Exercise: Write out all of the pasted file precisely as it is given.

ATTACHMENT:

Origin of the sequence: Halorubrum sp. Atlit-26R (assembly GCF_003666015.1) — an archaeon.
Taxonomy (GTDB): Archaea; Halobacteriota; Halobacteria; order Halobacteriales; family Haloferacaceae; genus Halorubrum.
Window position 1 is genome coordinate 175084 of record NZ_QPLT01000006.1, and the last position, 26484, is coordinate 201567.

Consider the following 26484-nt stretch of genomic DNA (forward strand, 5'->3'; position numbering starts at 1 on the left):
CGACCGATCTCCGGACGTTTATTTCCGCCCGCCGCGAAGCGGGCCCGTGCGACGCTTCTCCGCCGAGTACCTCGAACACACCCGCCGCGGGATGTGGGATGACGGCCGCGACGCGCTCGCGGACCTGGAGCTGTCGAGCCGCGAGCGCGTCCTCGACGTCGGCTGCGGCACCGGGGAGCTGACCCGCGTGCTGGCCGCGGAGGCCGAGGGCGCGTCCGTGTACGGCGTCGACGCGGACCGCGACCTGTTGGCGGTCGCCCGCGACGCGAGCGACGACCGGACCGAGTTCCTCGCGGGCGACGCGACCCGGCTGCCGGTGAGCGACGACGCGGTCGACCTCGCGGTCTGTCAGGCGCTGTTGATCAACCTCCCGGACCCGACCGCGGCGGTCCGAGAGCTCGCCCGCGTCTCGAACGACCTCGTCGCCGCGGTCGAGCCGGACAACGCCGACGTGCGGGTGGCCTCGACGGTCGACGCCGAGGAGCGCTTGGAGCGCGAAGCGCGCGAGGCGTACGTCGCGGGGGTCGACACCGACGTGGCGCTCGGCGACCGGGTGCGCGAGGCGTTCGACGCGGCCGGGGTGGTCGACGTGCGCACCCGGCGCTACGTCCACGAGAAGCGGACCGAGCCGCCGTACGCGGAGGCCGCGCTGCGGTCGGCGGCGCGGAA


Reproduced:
Origin of the sequence: Halorubrum sp. Atlit-26R (assembly GCF_003666015.1) — an archaeon.
Taxonomy (GTDB): Archaea; Halobacteriota; Halobacteria; order Halobacteriales; family Haloferacaceae; genus Halorubrum.
Window position 1 is genome coordinate 175084 of record NZ_QPLT01000006.1, and the last position, 26484, is coordinate 201567.

Consider the following 26484-nt stretch of genomic DNA (forward strand, 5'->3'; position numbering starts at 1 on the left):
CGACCGATCTCCGGACGTTTATTTCCGCCCGCCGCGAAGCGGGCCCGTGCGACGCTTCTCCGCCGAGTACCTCGAACACACCCGCCGCGGGATGTGGGATGACGGCCGCGACGCGCTCGCGGACCTGGAGCTGTCGAGCCGCGAGCGCGTCCTCGACGTCGGCTGCGGCACCGGGGAGCTGACCCGCGTGCTGGCCGCGGAGGCCGAGGGCGCGTCCGTGTACGGCGTCGACGCGGACCGCGACCTGTTGGCGGTCGCCCGCGACGCGAGCGACGACCGGACCGAGTTCCTCGCGGGCGACGCGACCCGGCTGCCGGTGAGCGACGACGCGGTCGACCTCGCGGTCTGTCAGGCGCTGTTGATCAACCTCCCGGACCCGACCGCGGCGGTCCGAGAGCTCGCCCGCGTCTCGAACGACCTCGTCGCCGCGGTCGAGCCGGACAACGCCGACGTGCGGGTGGCCTCGACGGTCGACGCCGAGGAGCGCTTGGAGCGCGAAGCGCGCGAGGCGTACGTCGCGGGGGTCGACACCGACGTGGCGCTCGGCGACCGGGTGCGCGAGGCGTTCGACGCGGCCGGGGTGGTCGACGTGCGCACCCGGCGCTACGTCCACGAGAAGCGGACCGAGCCGCCGTACGCGGAGGCCGCGCTGCGGTCGGCGGCGCGGAA